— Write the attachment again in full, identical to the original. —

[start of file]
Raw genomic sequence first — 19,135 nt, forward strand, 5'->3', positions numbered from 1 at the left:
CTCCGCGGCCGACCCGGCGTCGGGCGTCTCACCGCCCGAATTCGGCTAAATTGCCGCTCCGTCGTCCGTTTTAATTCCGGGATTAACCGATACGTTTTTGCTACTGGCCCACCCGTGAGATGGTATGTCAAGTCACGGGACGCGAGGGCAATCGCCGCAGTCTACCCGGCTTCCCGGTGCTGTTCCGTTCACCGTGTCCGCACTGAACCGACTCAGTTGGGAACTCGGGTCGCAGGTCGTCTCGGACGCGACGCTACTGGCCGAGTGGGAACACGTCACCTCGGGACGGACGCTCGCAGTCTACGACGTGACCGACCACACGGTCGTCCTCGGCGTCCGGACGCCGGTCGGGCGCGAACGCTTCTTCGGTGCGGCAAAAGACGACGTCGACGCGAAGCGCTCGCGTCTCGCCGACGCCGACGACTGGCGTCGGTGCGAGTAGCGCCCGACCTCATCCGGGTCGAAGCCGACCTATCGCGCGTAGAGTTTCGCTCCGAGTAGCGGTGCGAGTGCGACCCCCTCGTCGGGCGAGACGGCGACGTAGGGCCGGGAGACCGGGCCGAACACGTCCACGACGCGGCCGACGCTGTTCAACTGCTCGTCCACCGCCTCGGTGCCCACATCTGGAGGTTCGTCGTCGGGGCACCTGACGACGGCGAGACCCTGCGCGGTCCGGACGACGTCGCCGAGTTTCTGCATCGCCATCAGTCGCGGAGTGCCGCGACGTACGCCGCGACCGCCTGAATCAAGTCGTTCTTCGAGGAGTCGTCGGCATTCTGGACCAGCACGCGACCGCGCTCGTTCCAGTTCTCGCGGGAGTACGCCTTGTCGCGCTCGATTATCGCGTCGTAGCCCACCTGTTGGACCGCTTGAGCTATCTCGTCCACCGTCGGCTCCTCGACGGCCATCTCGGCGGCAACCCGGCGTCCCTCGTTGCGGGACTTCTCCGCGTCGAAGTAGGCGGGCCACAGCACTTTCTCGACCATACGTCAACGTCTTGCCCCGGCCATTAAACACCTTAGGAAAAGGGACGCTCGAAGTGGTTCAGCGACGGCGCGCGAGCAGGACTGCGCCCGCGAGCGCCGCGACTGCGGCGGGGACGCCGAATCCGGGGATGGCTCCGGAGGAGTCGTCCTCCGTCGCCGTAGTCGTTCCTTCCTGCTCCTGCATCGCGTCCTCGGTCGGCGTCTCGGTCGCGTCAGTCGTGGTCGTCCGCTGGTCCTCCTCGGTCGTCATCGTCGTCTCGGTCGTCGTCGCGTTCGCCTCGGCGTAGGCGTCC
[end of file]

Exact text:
Raw genomic sequence first — 19,135 nt, forward strand, 5'->3', positions numbered from 1 at the left:
CTCCGCGGCCGACCCGGCGTCGGGCGTCTCACCGCCCGAATTCGGCTAAATTGCCGCTCCGTCGTCCGTTTTAATTCCGGGATTAACCGATACGTTTTTGCTACTGGCCCACCCGTGAGATGGTATGTCAAGTCACGGGACGCGAGGGCAATCGCCGCAGTCTACCCGGCTTCCCGGTGCTGTTCCGTTCACCGTGTCCGCACTGAACCGACTCAGTTGGGAACTCGGGTCGCAGGTCGTCTCGGACGCGACGCTACTGGCCGAGTGGGAACACGTCACCTCGGGACGGACGCTCGCAGTCTACGACGTGACCGACCACACGGTCGTCCTCGGCGTCCGGACGCCGGTCGGGCGCGAACGCTTCTTCGGTGCGGCAAAAGACGACGTCGACGCGAAGCGCTCGCGTCTCGCCGACGCCGACGACTGGCGTCGGTGCGAGTAGCGCCCGACCTCATCCGGGTCGAAGCCGACCTATCGCGCGTAGAGTTTCGCTCCGAGTAGCGGTGCGAGTGCGACCCCCTCGTCGGGCGAGACGGCGACGTAGGGCCGGGAGACCGGGCCGAACACGTCCACGACGCGGCCGACGCTGTTCAACTGCTCGTCCACCGCCTCGGTGCCCACATCTGGAGGTTCGTCGTCGGGGCACCTGACGACGGCGAGACCCTGCGCGGTCCGGACGACGTCGCCGAGTTTCTGCATCGCCATCAGTCGCGGAGTGCCGCGACGTACGCCGCGACCGCCTGAATCAAGTCGTTCTTCGAGGAGTCGTCGGCATTCTGGACCAGCACGCGACCGCGCTCGTTCCAGTTCTCGCGGGAGTACGCCTTGTCGCGCTCGATTATCGCGTCGTAGCCCACCTGTTGGACCGCTTGAGCTATCTCGTCCACCGTCGGCTCCTCGACGGCCATCTCGGCGGCAACCCGGCGTCCCTCGTTGCGGGACTTCTCCGCGTCGAAGTAGGCGGGCCACAGCACTTTCTCGACCATACGTCAACGTCTTGCCCCGGCCATTAAACACCTTAGGAAAAGGGACGCTCGAAGTGGTTCAGCGACGGCGCGCGAGCAGGACTGCGCCCGCGAGCGCCGCGACTGCGGCGGGGACGCCGAATCCGGGGATGGCTCCGGAGGAGTCGTCCTCCGTCGCCGTAGTCGTTCCTTCCTGCTCCTGCATCGCGTCCTCGGTCGGCGTCTCGGTCGCGTCAGTCGTGGTCGTCCGCTGGTCCTCCTCGGTCGTCATCGTCGTCTCGGTCGTCGTCGCGTTCGCCTCGGCGTAGGCGTCC